The Golden Age of Detective Fiction is the period of mystery fiction set in the 1920s-1930s. The plots revolve around upper class characters and murder. It centers around the dichotomy between the elegance of the European elite and the savagery and blood that comes with the events of the story. Feelings of suspense, interesting characters with different backgrounds, and glamorous settings are major components of this aesthetic.
The characters in these mystery stories are often members of the British landed gentry, or else their servants. Although England is the most common setting, these mysteries can take place in any part of the British Empire, such as India or Australia. Although the time period is usually between the 1920s and 1930s, the popularity of the genre led to it being adapted to suit more modern times. Activities such as hunting, cocktail parties, and travel via ship and steam train remained largely unchanged for several decades that followed.
Exotic elements, such as the story taking place in jungles or deserts, tropical animals, and non-European artifacts can also be incorporated due to the British Empire's influence. Many stories revolve around characters who are colonial authorities, explorers, archaeologists, and travelers. Please note that because of the time period, the depictions of the native people are often ignored or racist due to the prejudice of the time period.
The visual and story tropes arose from the popularity of authors such as Agatha Christie. Many mystery writers that followed were inspired by the works of these earlier writers, and certain elements of the plot, the settings, and character types are repeated by mystery writers to this day. Parodies of this aesthetic can also be found in more recent works, such as the game Clue, and the Doctor Who episode, "The Unicorn and the Wasp."
Elements of works from the Golden Age of Detective Fiction, such as the female amateur detective and tightly knit community of characters influenced the Cozy Mystery genre. These mysteries are sometimes seen as formulaic and over-done but are popular among those who prefer "clean" mysteries where violence is of screen, there is very little profanity, and sex is usually not even discussed. The Cozy Mystery genre is not limited to the time period of the 1920s-1930s, although some mysteries are set during that time period.
A lot of the imagery is connected with Gothic literature and horror, but the main story and visual component is free of supernatural components in favor of showing the motives of the criminals that started the events of the plot. The nobility being the perpetrator can also serve as a critique of their over-indulgence and greed. It also shares visual tropes and some story components with Dark Academia, but does not involve learning and explicitly takes place among non-students.
- Antique rifles
- Cigars and smoking
- Decor typical of aristocratic houses, such as suits of armor and portraits
- Dinner parties, with multiple courses and traditionally wealthy foods such as Beef Wellington and foie grois
- Detective paraphernalia such as magnifying glasses and fingerprint powder
- Egyptian artifacts
- Exotic animals such as jaguars and lions, often used as "murder weapon"
- Fashionable clothing and jewelry indicative of the upper class, i.e. pearls
- Hunting paraphernalia such as taxidermy, hunting dogs, and tranquilizer darts
- Leather-bound books and private libraries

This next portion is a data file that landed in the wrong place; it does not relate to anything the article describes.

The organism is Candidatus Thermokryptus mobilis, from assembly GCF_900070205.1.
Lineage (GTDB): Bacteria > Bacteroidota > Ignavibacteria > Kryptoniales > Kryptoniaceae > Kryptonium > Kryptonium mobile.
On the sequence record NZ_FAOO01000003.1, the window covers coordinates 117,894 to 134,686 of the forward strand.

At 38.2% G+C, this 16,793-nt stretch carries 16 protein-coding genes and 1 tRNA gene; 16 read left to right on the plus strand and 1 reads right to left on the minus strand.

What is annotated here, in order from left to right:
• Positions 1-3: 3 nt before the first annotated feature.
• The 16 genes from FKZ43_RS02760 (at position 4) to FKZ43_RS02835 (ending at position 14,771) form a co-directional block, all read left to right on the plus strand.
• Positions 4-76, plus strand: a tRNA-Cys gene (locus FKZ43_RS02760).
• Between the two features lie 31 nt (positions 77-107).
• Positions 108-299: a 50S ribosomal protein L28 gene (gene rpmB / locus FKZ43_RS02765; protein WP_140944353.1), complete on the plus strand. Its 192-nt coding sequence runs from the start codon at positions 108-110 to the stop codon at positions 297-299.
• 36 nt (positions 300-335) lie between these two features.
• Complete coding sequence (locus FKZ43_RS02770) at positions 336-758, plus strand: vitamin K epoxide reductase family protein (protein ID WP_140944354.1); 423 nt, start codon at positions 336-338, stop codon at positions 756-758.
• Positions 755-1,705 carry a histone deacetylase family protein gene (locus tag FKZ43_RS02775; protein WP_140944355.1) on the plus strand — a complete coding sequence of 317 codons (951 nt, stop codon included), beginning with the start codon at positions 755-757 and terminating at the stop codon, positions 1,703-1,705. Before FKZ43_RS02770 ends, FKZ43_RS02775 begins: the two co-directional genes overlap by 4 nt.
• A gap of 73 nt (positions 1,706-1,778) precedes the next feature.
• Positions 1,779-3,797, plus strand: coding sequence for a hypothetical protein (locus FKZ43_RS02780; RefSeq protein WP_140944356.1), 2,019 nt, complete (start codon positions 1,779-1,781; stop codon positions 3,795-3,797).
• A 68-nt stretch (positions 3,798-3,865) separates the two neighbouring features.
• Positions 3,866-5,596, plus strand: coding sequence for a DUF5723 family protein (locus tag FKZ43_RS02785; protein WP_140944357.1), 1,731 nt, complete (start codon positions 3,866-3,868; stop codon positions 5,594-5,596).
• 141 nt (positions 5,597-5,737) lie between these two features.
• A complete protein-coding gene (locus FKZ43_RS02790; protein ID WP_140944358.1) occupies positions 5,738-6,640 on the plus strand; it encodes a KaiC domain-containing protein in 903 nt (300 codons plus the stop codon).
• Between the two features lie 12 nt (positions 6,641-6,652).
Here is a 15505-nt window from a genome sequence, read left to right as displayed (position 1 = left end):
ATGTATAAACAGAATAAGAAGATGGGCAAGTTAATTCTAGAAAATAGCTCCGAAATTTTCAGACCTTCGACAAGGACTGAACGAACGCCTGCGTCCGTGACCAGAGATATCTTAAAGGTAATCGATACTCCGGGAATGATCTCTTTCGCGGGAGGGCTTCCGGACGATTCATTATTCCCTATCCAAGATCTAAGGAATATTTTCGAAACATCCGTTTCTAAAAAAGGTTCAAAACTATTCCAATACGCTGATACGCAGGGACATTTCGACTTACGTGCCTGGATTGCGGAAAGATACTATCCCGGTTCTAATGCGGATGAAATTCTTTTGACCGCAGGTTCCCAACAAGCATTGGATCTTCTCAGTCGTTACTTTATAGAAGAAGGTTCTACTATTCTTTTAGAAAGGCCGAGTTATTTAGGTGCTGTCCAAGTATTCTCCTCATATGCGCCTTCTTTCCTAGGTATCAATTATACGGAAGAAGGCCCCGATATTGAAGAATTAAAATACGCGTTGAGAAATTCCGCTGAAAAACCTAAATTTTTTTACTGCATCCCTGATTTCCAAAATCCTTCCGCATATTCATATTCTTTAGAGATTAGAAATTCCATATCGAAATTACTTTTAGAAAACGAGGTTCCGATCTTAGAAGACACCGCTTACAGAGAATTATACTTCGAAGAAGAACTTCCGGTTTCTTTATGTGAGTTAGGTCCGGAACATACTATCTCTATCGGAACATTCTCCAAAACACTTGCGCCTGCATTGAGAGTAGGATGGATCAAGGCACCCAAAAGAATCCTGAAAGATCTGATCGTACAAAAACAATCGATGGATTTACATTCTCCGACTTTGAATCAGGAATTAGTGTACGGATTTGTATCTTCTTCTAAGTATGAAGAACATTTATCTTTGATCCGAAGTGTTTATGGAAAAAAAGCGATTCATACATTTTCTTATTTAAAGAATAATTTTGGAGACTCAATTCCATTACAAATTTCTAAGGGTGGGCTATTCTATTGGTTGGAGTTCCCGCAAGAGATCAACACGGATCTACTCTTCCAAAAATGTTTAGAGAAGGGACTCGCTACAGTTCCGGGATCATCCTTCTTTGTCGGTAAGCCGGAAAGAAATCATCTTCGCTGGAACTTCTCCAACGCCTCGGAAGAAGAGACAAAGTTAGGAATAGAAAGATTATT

- Liquor, a good medium for poison and blurred memories
- Manor houses, often in remote areas
- Oak paneled walls
- Oriental rugs
- Puzzle boxes and hidden rooms
- Secret messages
- Steam engine trains
- Swords, knives, and daggers
- Unspecified "oriental" artifacts, often Turkish, Indian, or Chinese
Typical Character Types
- Adventurers, typically clad in pith helmets and the "colonizer uniform"
- Businessmen, either stuffy or hedonistic
- Butlers, servants, and maids. "The butler did it!" is a common accusation
- Femme fatales
- "Great Detective" such as Hercule Poirot. Note that this can remove some suspense. (Please note that Sherlock Holmes is 1890s and does not fit)
- Military authority
- Minority who is either sidelined or stereotyped and portrayed as foreign and uncivilized
- Nobility and the landed gentry
- Widows whose husbands disappeared under mysterious circumstances
- Italian Mafia, Yakuza, and other organized crime syndicates (Irish mob, Russian Mafia, Triad, etc.)
- Chases and escapes
- Hunting (humans included)
- Searching for clues
Authors, Playwrights, etc.
- Agatha Christie
- Edward Gorey, who does not write true mysteries or thrillers, but employs this aesthetic
- Mary Roberts Rinehart
- Some aspects of Batman, specifically storylines involving Bruce Wayne, Ra's al Ghul, and The Court of Owls
Please do not include film adaptations of other works
- An Inspector Calls (2015)
- Bees Make Honey (2017)
- Gosford Park (2001)
- Knives Out (2019)
- The Cat’s Meow (2001)
Literature and Short Stories
This does not include works done by the authors previously mentioned
- A Series of Unfortunate Events by Lemony Snicket. Like Gorey, aesthetic only.
- High Society Lady Detective series by Sara Rosett
- Lord Peter Wimsey series by Dorothy L. Sayers
- Miss Fisher's Murder Mysteries by Kerry Greenwood
- Nancy Drew stories
- "The Most Dangerous Game" by Richard Connell
- Why Shoot a Butler? by Georgette Heyer
- Inspectors Hannasyde & Hemingway series by Georgette Heyer
- Clue (1949)
TV and Web Series
- Alta Mar (High Seas) (2019-2020)
- Dancing on the Edge (2013)
- Edgar Allan Poe's Murder Mystery Dinner Party (2016)
- Frankie Drake Mysteries (2017-2021)
- Heer & Meester (Lord and Master) (2014-2016)
- The Mrs Bradley Mysteries (1998-2000)
- "The Unicorn and the Wasp" and "Mummy on the Orient Express" (Doctor Who episodes)
- Mystery! (1980-present)